Tuesday, April 27, 2021

On the Coffee Table: Gabrielle Hamilton

Title: Blood, Bones & Butter: The Inadvertant Education of a Reluctant Chef
Author: Gabrielle Hamilton

via Amazon

Gabrielle Hamilton is the chef/owner of Prune, a restaurant in New York City.  Blood, Bones & Butter is her memoir covering childhood to the professional success and personal struggles of middle age.  Her history is an undeniably colorful one.  Essentially abandoned when her parents divorced, she took to hard living quickly - snorted her first line of cocaine at age 13.  But what she lacked in personal discipline she more than made up for with a willingness to work hard.  She entered the restaurant business at about the same age and was hustling tables as a cocktail waitress in NYC by 16.  She found her way into catering which eventually led to her buying her own place, never having even worked the line in a restaurant kitchen before.  Along the way, there was college, a backpacking trip through Europe and an MFA in creative writing at Michigan.

Her restaurant is a successful one and it's impossible not to admire Hamilton and her uncompromising approach.  She writes beautifully.  The time in Ann Arbor paid off.  But I can't say I envy her.  There's a lesson in her story: life can be messy, even (especially?) for apparently successful people.  Her emotional life is disastrous.  As the book ends, her marriage is on the verge of falling apart and the warning signs have been evident from the beginning.  On top of everything else, she's a devoted mother and juggling work and family requires daily heroic effort.  I am confident in saying, it's more than I could handle myself.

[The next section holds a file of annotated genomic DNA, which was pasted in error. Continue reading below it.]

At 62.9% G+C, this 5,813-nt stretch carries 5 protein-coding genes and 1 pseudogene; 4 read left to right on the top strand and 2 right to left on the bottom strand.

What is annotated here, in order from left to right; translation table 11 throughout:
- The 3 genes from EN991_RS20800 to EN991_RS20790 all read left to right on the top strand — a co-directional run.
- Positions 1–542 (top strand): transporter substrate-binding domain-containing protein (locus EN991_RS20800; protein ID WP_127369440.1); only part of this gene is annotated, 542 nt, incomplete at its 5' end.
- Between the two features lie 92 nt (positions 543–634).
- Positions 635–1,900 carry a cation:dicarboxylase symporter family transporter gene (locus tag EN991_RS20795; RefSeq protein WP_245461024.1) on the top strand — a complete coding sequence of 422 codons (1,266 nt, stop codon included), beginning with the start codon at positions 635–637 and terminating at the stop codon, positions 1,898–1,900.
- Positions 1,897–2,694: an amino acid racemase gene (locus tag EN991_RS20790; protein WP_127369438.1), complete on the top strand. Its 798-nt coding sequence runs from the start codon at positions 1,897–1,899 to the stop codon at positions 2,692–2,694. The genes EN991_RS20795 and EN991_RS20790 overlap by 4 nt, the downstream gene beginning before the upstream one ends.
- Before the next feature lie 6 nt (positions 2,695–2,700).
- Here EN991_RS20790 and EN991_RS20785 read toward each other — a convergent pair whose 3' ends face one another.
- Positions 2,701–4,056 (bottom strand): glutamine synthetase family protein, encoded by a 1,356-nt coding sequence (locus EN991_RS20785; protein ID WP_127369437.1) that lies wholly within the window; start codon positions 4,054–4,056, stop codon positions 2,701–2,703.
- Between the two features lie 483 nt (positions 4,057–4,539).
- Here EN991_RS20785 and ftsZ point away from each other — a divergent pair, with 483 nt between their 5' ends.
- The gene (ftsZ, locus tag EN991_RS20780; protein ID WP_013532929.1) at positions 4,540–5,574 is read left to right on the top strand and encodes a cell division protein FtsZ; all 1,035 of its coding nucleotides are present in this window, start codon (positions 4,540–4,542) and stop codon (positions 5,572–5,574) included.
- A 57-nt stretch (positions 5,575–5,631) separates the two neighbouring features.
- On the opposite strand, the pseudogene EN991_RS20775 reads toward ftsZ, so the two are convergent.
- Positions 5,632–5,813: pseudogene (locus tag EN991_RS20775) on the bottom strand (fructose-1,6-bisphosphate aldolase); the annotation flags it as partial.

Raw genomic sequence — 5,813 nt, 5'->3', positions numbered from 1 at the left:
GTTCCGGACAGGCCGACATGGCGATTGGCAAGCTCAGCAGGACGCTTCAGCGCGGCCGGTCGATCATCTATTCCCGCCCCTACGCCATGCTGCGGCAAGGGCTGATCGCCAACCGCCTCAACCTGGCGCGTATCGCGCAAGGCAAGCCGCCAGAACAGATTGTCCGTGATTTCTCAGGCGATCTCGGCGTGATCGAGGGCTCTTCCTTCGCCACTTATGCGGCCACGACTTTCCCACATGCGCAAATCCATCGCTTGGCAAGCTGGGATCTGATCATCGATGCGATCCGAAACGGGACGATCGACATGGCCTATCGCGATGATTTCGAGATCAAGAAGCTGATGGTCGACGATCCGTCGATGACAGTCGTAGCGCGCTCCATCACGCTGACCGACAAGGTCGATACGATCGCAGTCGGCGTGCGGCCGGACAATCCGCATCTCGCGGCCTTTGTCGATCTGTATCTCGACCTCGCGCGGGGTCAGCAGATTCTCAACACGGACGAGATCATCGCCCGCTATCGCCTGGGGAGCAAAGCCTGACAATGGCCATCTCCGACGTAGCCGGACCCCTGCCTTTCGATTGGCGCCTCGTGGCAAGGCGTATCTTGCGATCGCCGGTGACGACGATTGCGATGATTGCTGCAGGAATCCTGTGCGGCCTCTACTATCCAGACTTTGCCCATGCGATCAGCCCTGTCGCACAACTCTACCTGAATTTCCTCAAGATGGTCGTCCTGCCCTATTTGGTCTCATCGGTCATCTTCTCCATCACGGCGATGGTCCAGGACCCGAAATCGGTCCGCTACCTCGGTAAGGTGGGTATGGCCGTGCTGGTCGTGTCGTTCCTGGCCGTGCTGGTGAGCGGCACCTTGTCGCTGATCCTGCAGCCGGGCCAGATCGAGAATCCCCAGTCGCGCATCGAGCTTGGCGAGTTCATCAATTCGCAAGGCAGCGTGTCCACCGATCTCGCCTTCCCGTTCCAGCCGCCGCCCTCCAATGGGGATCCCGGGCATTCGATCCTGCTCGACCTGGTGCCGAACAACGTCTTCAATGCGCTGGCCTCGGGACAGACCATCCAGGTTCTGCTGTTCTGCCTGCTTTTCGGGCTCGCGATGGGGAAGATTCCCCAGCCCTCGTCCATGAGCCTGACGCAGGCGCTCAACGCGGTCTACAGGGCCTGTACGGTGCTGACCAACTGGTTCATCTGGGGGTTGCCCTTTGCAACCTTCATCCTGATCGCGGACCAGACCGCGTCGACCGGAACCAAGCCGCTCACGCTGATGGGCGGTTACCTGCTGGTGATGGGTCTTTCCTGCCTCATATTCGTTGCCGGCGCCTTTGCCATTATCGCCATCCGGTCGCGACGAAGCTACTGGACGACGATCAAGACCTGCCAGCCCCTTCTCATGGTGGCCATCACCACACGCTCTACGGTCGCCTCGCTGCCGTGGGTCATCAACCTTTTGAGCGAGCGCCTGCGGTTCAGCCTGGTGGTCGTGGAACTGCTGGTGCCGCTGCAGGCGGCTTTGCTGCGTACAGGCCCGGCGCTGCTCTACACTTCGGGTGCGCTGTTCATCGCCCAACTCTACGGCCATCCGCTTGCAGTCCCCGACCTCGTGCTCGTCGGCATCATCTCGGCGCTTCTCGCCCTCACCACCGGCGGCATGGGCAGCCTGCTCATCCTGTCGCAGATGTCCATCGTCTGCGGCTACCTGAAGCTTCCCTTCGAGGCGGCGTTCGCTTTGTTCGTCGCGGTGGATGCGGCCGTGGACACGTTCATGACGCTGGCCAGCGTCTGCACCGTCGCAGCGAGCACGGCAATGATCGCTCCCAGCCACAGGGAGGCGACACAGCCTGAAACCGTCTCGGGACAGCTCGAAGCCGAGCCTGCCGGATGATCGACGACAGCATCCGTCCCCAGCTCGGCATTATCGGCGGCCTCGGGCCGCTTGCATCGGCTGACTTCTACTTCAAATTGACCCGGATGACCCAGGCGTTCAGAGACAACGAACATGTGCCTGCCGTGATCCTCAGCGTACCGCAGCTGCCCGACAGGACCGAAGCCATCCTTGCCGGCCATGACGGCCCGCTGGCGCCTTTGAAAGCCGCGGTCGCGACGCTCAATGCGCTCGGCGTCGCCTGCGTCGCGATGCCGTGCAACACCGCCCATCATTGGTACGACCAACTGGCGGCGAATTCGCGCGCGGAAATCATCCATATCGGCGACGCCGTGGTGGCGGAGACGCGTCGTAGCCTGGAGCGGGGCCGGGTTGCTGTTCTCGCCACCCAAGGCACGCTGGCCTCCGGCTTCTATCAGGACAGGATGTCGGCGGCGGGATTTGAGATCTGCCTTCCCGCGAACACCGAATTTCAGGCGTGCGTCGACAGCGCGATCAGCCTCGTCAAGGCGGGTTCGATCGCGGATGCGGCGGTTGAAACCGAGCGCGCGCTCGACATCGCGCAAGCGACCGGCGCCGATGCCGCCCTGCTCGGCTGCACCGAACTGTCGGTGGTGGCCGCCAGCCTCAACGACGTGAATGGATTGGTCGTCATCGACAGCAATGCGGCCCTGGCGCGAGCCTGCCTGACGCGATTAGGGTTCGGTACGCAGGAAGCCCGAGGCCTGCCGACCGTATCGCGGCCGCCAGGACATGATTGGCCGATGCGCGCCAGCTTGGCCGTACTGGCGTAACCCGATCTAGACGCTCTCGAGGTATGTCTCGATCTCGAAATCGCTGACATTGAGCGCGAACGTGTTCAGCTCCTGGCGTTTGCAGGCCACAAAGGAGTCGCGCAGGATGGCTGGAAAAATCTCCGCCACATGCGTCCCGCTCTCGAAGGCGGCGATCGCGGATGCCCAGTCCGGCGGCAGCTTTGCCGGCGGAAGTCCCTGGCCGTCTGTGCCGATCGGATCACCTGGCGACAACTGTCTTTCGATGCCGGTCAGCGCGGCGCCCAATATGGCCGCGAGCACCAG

Successful doesn't necessarily equal happy.

As such, the book, while well-written, is frequently difficult to read.  To her credit, Hamilton never paints herself as the victim, fully owning her contributions to her frustrations.  But still, for me it's a stressful read, like watching someone walk a tight rope over a deep ravine.  I would happily eat at Hamilton's table any time but as a friend, she would drive me nuts.


  1. Replies
    1. That's a good word for it. As I said, the quality of the writing is excellent. But sometimes, it's just too much.

  2. Actually, this sounds like a good (but difficult) read. After a little distance after my last Cormac McCarthy book, I would like to pick this book up.


    1. Indeed, I think you would enjoy it. It could pair well with Kitchen Confidential. I prefer Bourdain's sense of humor but the female perspective - not to mention, a more professionally successful perspective - on a similar story is fascinating.

  3. The book sounds interesting, but discomfiting.


    1. I guess I wish I found her more like-able. I definitely admire her. But on a personal level, I would find her stressful.